UK student chooses work experience here

English agriculture student Libby Eglington has been working on a North Otago farm. Photo by Sally Rae.
English agriculture student Libby Eglington has been working on a North Otago farm. Photo by Sally Rae.
When it comes to acquiring a posting for your first-year United Kingdom agricultural course, you could not go much further than Libby Eglington has.

Miss Eglington (20) has been on a six-week placement with North Otago farmers Blair and Jane Smith, winners of the 2012 national Ballance Farm Environment Awards.

It has been a different experience to her home farm, a 400ha arable property in Norfolk, East Anglia, which grows rape, barley, wheat and occasionally beans.

When she was very young, her family had dairy cattle and also pigs: it was her great-grandfather who introduced the large white breed to the country.

It was also very different from what her fellow agricultural college students were experiencing - those who were interested in livestock were outside ''in the cold'' during lambing, she laughed.

''It's just been so varied. That's been so good,'' she said with enthusiasm.

Despite her family not having any, she had a passion for sheep, along with orang-utans, which she also hoped to work with one day.

Miss Eglington has a New Zealand boyfriend whom she met about three years ago and who lives on a dairy farm at Ngapara.

She came to New Zealand in December 2010 for a four-month working holiday, doing some work on the dairy farm and also for a nearby sheep farmer.

She was keen to return to New Zealand for the placement.

Mr and Mrs Smith have Newhaven Farms, a sheep, beef, forestry and dairy support operation that runs 9500 stock units.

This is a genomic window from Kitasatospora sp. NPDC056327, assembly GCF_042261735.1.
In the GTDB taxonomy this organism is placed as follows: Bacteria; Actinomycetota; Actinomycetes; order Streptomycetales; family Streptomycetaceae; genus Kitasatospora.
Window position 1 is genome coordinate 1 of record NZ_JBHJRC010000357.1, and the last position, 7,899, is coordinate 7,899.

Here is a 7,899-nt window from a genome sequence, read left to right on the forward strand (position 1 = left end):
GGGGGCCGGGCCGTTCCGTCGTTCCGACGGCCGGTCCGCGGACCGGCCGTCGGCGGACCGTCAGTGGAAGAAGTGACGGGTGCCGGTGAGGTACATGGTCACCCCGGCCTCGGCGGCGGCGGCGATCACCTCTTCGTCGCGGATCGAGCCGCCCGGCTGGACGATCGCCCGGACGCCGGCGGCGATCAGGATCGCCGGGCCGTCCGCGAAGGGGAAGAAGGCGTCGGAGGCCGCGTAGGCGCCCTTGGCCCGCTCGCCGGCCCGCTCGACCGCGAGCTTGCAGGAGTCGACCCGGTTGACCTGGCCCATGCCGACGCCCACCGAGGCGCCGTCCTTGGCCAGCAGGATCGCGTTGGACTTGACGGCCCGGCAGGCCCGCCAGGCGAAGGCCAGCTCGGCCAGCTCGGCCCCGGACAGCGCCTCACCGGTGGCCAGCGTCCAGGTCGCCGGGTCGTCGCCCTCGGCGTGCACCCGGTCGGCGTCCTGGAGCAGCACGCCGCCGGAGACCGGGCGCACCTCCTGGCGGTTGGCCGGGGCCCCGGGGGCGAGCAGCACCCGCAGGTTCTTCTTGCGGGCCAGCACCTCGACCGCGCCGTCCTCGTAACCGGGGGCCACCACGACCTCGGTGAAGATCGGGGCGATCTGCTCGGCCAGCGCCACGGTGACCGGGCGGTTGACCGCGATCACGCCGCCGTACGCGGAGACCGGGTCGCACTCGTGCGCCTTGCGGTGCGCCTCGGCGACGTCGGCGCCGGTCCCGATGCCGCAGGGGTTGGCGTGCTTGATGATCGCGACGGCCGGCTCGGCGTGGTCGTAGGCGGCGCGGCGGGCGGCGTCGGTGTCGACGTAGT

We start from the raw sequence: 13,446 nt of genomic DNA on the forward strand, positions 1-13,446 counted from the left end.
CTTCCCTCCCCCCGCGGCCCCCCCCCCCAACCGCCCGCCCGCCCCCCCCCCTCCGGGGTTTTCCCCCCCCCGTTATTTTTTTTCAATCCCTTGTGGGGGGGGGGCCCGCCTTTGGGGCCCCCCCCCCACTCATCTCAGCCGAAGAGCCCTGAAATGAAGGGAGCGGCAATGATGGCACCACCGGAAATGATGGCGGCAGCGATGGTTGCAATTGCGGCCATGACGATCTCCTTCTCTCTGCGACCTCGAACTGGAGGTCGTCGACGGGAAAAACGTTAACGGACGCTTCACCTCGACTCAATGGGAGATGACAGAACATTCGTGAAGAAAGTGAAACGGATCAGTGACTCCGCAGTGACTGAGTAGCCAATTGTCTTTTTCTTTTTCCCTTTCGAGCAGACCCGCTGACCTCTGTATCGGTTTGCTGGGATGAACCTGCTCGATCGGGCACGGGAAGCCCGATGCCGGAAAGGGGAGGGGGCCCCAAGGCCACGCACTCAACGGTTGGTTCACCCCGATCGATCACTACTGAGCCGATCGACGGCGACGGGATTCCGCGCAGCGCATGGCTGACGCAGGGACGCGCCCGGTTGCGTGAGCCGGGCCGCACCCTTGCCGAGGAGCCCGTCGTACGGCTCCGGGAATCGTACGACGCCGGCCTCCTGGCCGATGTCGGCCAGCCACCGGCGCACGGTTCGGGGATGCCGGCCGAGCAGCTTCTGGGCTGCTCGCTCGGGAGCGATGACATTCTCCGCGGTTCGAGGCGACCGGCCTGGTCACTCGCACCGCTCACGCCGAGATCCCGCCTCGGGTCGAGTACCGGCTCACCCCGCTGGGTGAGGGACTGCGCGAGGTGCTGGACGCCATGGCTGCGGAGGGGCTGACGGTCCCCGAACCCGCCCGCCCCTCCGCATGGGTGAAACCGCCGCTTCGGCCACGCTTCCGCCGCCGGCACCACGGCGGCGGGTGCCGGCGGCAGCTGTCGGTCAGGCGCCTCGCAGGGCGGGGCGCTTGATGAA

Miss Eglington reckoned she came at a good time as there were so many different tasks to be done and she had worked with both cattle and sheep.

As well as on-farm work, she had also seen CT scanning of sheep at Lincoln University, been to a local farm discussion group and was looking forward to touring the nearby freezing works.

''It's good to see the start and end ... the whole journey. It'll kind of finish the cycle,'' she said.

Sheep farming in the UK was very different from in New Zealand, with a much more intensive operation and the ''mollycoddling aspect''.

She preferred the New Zealand way.

But farmers in both countries faced similar issues, including growing environmental pressures, although the division between urban and rural was much greater in the UK, she said.

The area where she came from was ''flat as'' and a far cry from the North Otago hill country. When she returned home, Miss Eglington had another five weeks at college before starting a four-month summer placement.

She was not sure what she wanted to do in the future, but she still wanted to do ''lots more'' work experience and to work on a station in Australia.

New Zealand had been a good middle step before working in the expanse of Australia. She said her family did at one time have an interest in a cropping farm in Australia.

She saw the importance of having practical experience, rather than just a ''piece of paper''. Her college put a great deal of emphasis on turning out students with a broad range of different skills.

As part of her course, she did business classes, learnt about plant and soil sciences, worked on the college's 80-cow dairy farm, worked with pigs and poultry, and learnt practical skills such as welding, bricklaying and fencing.